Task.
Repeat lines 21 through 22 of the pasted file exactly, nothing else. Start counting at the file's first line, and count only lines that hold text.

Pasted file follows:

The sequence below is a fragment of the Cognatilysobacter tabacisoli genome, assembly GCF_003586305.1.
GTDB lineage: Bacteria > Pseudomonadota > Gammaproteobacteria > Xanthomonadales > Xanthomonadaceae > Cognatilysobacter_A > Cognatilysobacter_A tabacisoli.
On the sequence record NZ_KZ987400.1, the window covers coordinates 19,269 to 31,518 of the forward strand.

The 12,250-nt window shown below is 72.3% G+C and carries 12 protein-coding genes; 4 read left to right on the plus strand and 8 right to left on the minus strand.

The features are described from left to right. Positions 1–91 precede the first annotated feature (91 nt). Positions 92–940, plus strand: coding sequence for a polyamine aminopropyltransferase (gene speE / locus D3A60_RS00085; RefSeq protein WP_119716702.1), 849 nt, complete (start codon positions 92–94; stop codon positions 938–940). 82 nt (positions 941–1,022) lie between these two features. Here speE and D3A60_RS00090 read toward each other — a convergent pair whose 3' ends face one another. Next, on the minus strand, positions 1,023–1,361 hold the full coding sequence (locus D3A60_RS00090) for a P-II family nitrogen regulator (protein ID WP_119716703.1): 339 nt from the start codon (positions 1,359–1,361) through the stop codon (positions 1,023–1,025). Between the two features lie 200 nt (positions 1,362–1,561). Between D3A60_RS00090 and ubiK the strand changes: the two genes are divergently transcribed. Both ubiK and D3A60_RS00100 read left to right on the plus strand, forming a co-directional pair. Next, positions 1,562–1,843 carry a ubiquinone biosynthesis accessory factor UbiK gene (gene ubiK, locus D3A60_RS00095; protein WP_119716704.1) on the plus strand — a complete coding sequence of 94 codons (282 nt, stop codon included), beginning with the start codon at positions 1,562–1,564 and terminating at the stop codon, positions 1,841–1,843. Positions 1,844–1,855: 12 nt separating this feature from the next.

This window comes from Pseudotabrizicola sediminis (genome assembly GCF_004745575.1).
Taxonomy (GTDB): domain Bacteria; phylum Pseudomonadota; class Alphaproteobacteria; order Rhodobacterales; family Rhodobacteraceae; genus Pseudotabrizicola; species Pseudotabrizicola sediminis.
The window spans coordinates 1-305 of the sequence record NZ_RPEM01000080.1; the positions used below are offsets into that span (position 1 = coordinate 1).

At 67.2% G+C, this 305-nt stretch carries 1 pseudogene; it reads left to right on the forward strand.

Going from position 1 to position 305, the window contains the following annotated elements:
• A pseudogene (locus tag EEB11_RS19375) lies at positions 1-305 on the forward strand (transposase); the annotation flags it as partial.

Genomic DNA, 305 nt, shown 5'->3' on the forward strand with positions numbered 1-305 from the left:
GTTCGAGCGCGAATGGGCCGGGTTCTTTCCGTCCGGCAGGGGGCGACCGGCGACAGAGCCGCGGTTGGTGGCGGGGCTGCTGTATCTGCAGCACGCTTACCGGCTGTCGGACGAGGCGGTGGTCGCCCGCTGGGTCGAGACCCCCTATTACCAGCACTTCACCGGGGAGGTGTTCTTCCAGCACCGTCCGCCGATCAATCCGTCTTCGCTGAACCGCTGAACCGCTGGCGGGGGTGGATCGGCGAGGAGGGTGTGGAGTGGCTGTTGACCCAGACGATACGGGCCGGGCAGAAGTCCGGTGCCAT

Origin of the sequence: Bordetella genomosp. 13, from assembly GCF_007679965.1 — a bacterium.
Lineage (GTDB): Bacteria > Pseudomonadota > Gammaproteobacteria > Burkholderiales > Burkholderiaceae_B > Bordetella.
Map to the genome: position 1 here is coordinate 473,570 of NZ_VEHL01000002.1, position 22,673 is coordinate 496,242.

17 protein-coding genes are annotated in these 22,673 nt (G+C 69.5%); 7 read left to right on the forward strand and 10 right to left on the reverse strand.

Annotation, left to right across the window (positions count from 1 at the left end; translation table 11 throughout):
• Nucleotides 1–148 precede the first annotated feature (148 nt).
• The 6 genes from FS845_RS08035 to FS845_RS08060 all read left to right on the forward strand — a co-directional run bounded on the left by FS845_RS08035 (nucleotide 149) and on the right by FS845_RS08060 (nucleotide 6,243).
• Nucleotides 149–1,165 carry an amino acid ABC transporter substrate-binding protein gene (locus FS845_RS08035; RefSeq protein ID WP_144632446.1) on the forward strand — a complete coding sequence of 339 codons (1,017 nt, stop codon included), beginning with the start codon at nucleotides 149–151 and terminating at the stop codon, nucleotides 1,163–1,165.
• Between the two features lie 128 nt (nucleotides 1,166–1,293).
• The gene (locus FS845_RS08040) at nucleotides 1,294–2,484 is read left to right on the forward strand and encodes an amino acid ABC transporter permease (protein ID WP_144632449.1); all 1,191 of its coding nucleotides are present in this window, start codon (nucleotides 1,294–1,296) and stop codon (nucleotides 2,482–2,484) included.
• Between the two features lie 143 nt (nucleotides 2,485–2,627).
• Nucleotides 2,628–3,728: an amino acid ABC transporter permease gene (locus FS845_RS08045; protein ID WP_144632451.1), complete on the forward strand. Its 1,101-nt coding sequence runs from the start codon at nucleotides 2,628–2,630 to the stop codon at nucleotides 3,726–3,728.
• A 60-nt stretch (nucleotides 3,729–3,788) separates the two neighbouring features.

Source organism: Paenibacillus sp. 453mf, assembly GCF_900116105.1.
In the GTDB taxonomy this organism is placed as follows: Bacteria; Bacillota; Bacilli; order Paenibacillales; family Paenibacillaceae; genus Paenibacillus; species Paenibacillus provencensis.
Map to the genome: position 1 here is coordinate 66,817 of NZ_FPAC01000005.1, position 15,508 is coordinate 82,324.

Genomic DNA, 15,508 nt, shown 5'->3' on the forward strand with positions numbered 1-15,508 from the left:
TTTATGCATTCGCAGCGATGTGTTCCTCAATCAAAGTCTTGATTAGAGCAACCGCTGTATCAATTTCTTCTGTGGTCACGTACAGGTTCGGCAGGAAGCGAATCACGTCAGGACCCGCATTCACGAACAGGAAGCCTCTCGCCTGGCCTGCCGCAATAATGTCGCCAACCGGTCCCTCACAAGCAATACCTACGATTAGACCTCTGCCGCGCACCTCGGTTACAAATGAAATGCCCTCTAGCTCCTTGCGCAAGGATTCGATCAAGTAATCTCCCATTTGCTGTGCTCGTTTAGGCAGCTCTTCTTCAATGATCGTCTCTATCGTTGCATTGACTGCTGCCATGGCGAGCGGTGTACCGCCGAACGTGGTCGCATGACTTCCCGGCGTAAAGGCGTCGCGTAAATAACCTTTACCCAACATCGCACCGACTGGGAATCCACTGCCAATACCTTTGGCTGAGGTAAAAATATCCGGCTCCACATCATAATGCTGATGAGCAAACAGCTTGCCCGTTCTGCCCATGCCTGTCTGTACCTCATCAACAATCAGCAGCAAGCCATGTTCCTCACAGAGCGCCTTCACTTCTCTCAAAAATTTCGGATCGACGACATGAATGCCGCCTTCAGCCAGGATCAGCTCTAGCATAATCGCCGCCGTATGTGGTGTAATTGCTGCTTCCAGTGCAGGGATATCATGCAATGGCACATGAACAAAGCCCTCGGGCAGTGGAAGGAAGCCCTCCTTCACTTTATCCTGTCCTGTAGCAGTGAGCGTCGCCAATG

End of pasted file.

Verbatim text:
• Nucleotides 149–1,165 carry an amino acid ABC transporter substrate-binding protein gene (locus FS845_RS08035; RefSeq protein ID WP_144632446.1) on the forward strand — a complete coding sequence of 339 codons (1,017 nt, stop codon included), beginning with the start codon at nucleotides 149–151 and terminating at the stop codon, nucleotides 1,163–1,165.
• Between the two features lie 128 nt (nucleotides 1,166–1,293).